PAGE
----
The two days of ceremonies that accompany Italy’s most prestigious film award, the David di Donatello, were an occasion for the film industry to urge government officials to get the ball rolling on a long-awaited film law.
The situation has taken on added importance since the Ministry of Entertainment, traditional state financier of the film sector, was abolished in an April referendum.
Carmelo Rocca, the “general director of entertainment,” appeared on the scene to offer a modicum of continuity — even in the absence of a minister and ministry. Undersecretary Antonio Maccanico, appointed to temporarily head the entertainment sector, opened the ceremonies.
Worries about the disappearance of the ministry “mustn’t turn into alarm,” said Maccanico reassuringly to assembled members of the industry. “In a very short time, there will be a new administration.”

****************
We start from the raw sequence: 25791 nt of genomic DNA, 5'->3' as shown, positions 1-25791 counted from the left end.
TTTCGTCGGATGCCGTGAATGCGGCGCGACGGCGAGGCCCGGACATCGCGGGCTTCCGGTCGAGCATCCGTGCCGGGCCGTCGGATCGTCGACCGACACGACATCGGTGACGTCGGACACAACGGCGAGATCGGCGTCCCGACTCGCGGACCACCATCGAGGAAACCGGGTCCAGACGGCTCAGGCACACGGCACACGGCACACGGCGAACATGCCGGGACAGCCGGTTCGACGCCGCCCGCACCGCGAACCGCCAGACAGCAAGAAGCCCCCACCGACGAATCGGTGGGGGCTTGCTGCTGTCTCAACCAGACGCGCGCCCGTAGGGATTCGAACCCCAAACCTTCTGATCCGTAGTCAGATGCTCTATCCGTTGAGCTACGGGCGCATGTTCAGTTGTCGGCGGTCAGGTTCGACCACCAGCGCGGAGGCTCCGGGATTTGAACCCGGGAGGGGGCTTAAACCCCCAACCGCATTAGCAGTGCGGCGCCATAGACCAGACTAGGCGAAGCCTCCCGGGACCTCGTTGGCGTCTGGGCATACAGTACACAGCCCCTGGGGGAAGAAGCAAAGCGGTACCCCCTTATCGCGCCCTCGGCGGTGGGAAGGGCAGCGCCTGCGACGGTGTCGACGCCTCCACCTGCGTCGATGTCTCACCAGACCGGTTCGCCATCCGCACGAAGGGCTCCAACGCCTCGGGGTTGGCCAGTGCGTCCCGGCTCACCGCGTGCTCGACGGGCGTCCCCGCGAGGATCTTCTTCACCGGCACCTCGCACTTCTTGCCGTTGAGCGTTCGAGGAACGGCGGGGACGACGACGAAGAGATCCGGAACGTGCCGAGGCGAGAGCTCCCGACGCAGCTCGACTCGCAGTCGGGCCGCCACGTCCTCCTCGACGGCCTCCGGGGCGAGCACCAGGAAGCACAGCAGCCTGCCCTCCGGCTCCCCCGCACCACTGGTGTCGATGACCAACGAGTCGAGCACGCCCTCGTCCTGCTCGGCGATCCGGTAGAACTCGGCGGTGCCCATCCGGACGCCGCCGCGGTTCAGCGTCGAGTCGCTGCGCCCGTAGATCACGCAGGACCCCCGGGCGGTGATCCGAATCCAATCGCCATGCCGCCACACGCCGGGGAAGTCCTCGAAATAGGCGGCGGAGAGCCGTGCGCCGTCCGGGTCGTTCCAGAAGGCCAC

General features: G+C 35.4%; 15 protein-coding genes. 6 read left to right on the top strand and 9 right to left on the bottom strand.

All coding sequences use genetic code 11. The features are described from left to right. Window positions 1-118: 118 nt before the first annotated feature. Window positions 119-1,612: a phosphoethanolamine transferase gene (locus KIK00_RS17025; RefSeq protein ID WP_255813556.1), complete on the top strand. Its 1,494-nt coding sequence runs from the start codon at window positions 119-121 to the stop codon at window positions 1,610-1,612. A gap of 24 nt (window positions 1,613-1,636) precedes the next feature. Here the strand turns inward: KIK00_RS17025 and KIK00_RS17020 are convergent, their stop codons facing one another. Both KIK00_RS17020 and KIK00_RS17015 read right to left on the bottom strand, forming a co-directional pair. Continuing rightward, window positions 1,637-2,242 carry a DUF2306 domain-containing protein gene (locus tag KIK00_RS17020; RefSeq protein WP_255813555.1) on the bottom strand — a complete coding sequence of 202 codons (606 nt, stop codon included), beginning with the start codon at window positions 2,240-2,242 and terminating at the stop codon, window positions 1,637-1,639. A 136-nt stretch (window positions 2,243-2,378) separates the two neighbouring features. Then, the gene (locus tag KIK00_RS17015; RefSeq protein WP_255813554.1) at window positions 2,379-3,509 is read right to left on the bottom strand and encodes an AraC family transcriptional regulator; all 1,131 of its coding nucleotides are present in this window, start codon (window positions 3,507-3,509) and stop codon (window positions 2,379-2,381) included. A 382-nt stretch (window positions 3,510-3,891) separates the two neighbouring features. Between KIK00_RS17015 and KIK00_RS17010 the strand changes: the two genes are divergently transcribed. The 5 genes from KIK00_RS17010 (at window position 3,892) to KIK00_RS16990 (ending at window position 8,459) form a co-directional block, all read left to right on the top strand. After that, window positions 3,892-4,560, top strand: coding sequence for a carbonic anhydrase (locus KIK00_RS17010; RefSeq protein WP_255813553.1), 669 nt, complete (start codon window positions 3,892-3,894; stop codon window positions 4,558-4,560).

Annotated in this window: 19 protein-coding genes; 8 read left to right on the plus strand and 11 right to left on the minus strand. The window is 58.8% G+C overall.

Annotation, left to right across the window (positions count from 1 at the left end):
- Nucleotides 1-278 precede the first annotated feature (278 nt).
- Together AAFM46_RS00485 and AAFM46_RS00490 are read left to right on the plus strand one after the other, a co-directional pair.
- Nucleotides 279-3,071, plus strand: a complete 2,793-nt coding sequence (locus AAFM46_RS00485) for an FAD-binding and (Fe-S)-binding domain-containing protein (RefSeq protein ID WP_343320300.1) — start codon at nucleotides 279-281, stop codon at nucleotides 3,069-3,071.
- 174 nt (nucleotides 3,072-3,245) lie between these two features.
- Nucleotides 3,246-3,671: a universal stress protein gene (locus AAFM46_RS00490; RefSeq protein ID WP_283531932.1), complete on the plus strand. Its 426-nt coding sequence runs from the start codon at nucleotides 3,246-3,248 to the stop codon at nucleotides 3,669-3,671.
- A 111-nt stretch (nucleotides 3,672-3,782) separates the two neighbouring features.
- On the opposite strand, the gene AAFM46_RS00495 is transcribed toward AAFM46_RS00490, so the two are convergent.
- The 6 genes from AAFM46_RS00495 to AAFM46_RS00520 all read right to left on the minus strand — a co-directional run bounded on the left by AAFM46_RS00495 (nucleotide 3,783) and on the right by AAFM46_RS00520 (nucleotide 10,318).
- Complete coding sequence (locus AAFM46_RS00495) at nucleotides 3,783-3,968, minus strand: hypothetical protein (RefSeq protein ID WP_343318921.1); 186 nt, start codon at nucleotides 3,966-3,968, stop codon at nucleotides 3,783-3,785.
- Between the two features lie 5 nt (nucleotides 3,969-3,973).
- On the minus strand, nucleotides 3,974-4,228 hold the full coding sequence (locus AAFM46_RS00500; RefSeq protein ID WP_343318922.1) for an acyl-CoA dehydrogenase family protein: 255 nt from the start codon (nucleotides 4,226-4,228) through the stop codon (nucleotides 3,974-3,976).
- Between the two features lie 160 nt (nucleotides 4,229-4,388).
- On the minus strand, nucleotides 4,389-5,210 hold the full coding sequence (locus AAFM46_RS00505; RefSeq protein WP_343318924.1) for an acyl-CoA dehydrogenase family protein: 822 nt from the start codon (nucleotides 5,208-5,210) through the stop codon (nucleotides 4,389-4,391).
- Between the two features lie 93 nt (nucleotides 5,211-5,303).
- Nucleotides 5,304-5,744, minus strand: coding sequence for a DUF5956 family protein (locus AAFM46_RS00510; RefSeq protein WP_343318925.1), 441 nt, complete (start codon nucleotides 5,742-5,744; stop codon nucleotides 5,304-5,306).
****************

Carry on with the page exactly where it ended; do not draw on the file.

Maccanico affirmed the need for “a profound modernization” of existing film legislation. However, he had no answer to producer Claudio Bonivento’s query about why TV laws pass through parliament so much more rapidly than the film law.
“The Great Pumpkin,” directed by Francesca Archibugi, won this year’s David di Donatello award. Archibugi also took home a David for best screenplay.
The best director David was split between Roberto Faenza for “Jonah Who Lived in the Whale” and Ricky Tognazzi for “La Scorta” (The Bodyguards). Best directing debut went to Mario Martone for “Death of a Neapolitan Mathematician.”
Edgard Reitz was honored with the Luchino Visconti award. Italy is the only country in Europe where Reitz’s marathon “Heimat 2” was released theatrically.
Producer: Claudio Bonivento, “La Scorta”
Actress: Antonella Ponziani, “Verso Sud”
Supporting actress: Marina Confalone, “Arriva la Bufera”
Actor: Sergio Castellitto, “The Great Pumpkin”
Supporting actor: Claudio Amendola, “La Scorta”
Special jury prize: Actor Carlo Cecchi
Foreign film: “A Heart in Winter,” Claude Sautet
Franco Cristaldi prize: Carlo Ludovico Bragaglia